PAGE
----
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PROFILE CAROLYN CLAY: Attorney 'escapes' from the infamous Rock Challenging open-water Alcatraz race gives a whole new meaning to 'swimming with the sharks' Editor's Note: The original version of this story appeared in the July 11 issue of the Indiana Law

October 8, 2007

PROFILE

CAROLYN CLAY Attorney 'escapes' from the infamous Rock Challenging open-water Alcatraz race gives a whole new meaning to 'swimming with the sharks'

Editor's Note: The original version of this story appeared in the July 11 issue of the Indiana Lawyer, a statewide newspaper for lawyers published by IBJ Media. Women in Business editor Della Pacheco added to the original story. Carolyn Clay has been swimming for as long as she can remember. The 29-year-old attorney at Indianapolis law firm Haskin Lauter LaRue & Gibbons was a competitive swimmer in high school and college. Now she's a member of a local master's swim team in Indianapolis, Indy SwimFit, which conducts its own swim competitions.

But none of those swims in safe, sharkfree, heated pools, was like her experience competing June 10 in the Alcatraz Sharkfest Swim from the infamous former federal penitentiary to San Francisco's shore.

In her first try at the difficult open-water competition, Clay earned a first-place finish in her age category (women's 25-29), 40th overall and fifth among all women competing in the 1-1/2 mile race. Her time was 31 minutes and 19 seconds. Eight hundred swimmers from throughout the country competed.

"Carolyn is the kind of person who can do whatever it is she sets out to do," said Kris Houchens, head coach of Indy SwimFit. "She sets a goal, prepares well towards that goal and always seems to be able to rise to the occasion and surpass her goal."

Event tests swimmers' mettle

Competitors in Alcatraz Sharkfest have to be dedicated swimmers who have trained well, said Dave Horning, executive producer for Stinson Beach, Calif.-based Enviro-Sports Productions Inc. and race director.

"They don't just show up," he said. "You have to be trained for the yardage and be psychologically ready to be able to jump off the ferry at Alcatraz, tread water for a while before you have to swim across a treacherous, swirling, cold current."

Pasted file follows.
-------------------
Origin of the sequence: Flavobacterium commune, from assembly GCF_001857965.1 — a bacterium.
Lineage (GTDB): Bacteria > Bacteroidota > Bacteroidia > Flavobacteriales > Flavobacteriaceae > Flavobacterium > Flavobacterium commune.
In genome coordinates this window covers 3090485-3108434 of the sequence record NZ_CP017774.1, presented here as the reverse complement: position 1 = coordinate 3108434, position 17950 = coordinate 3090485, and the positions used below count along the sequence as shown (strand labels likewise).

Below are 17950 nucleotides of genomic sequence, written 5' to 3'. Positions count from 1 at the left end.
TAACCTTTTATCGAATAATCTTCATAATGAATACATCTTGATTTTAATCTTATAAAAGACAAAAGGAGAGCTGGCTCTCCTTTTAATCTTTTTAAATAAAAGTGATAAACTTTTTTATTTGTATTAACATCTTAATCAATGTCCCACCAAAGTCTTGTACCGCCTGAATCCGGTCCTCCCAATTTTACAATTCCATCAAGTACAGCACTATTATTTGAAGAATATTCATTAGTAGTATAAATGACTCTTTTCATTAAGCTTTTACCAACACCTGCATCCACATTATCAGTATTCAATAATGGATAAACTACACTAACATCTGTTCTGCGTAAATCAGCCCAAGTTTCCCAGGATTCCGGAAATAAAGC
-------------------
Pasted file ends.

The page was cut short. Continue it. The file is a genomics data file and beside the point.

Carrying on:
The race Web site describes the Alcatraz Sharkfest Swim as "the swim the Anglin Brothers and Frank Lee Morris attempted in their successful escape from Alcatraz on the night of June 12, 1962." No one knows for sure whether it was, indeed, successful because no sightings of the three convicts were ever made. "That's definitely part of the aura of this whole event," Horning said.

The currents in the San Francisco Bay are known to be some of the most dangerous in the world, but race organizers time the event with the tides to keep the swimmers safe. The course is designed with specific markers that swimmers must make. Swim too far in the wrong direction and you'll end up fighting the current, but boats are stationed nearby to pick up weary competitors. The finish line is a 50-yard-long spot along the beach at Aquatic Park.

Despite the event's name, no sharks have been sighted in the water near Alcatraz since the 1960s.

"If there were sharks, we wouldn't be doing it," Horning said.

But when Clay hit the water, it wasn't the tides or a fear of sharks that were her main concern. "The cold was the worst," she said. "I wore a full wet suit, but some people didn't, and that's just insane."

When Clay entered the 60-degree water, she thought "What am I doing? Is this a good idea?" she said-then the numbness set in and she kept swimming.

"Everyone started in a pack, and as you go along less people are together," she said. "I looked to my left and my right and thought, 'Where is everyone?'"

This wasn't Clay's first open-water swim. "I prefer open water," Clay said. "I've done a race in Chicago, but (Alcatraz) was the first pretty big one."

Swimming with a purpose

This swim was also different from most because she wasn't swimming just for herself but also to raise funds for the American Cancer Society in memory of her dad, who died from gastrointestinal cancer in 2002.

He would have been 67 the day she started raising pledges on a Web site she set up through the Cancer Society.

Clay has raised more than $7,000 toward her $10,000 goal and donations are still coming in. A number of the donors are attorneys in Indianapolis. She also received contributions from friends and family.

"You think people forget because they don't call, but some of my dad's friends and family members contributed, so I know they haven't forgotten," Clay said.

To celebrate the race, Clay and her mother flew to San Francisco the Friday before, giving them just enough time to tour wineries. "You can't go to that area of California without going to wine country," she said.

Clay said the Alcatraz swim won't be her last competitive race. She plans to continue traveling out of the Midwest for races in open water.

"I'm trying to do one swim a year," she said, suggesting Bermuda and St. Croix as possible locations.

"A vacation and a swim," she said. "It's perfect."
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